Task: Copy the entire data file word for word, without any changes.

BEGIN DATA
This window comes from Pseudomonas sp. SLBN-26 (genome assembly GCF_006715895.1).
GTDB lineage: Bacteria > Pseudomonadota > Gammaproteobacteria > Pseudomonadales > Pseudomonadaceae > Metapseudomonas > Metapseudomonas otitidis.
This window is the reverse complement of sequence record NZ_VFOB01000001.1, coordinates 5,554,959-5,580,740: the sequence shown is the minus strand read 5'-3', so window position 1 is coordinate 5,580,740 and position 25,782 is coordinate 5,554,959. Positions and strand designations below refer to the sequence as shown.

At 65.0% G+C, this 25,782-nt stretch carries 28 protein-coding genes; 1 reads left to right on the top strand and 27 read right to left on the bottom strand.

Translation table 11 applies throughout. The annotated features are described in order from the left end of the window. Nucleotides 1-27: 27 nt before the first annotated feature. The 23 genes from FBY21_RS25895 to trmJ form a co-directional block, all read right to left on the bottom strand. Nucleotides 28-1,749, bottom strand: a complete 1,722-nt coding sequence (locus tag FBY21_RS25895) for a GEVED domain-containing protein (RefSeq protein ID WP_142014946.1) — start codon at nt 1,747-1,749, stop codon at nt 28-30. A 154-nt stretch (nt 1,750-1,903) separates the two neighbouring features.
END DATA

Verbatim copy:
This window comes from Pseudomonas sp. SLBN-26 (genome assembly GCF_006715895.1).
GTDB lineage: Bacteria > Pseudomonadota > Gammaproteobacteria > Pseudomonadales > Pseudomonadaceae > Metapseudomonas > Metapseudomonas otitidis.
This window is the reverse complement of sequence record NZ_VFOB01000001.1, coordinates 5,554,959-5,580,740: the sequence shown is the minus strand read 5'-3', so window position 1 is coordinate 5,580,740 and position 25,782 is coordinate 5,554,959. Positions and strand designations below refer to the sequence as shown.

At 65.0% G+C, this 25,782-nt stretch carries 28 protein-coding genes; 1 reads left to right on the top strand and 27 read right to left on the bottom strand.

Translation table 11 applies throughout. The annotated features are described in order from the left end of the window. Nucleotides 1-27: 27 nt before the first annotated feature. The 23 genes from FBY21_RS25895 to trmJ form a co-directional block, all read right to left on the bottom strand. Nucleotides 28-1,749, bottom strand: a complete 1,722-nt coding sequence (locus tag FBY21_RS25895) for a GEVED domain-containing protein (RefSeq protein ID WP_142014946.1) — start codon at nt 1,747-1,749, stop codon at nt 28-30. A 154-nt stretch (nt 1,750-1,903) separates the two neighbouring features.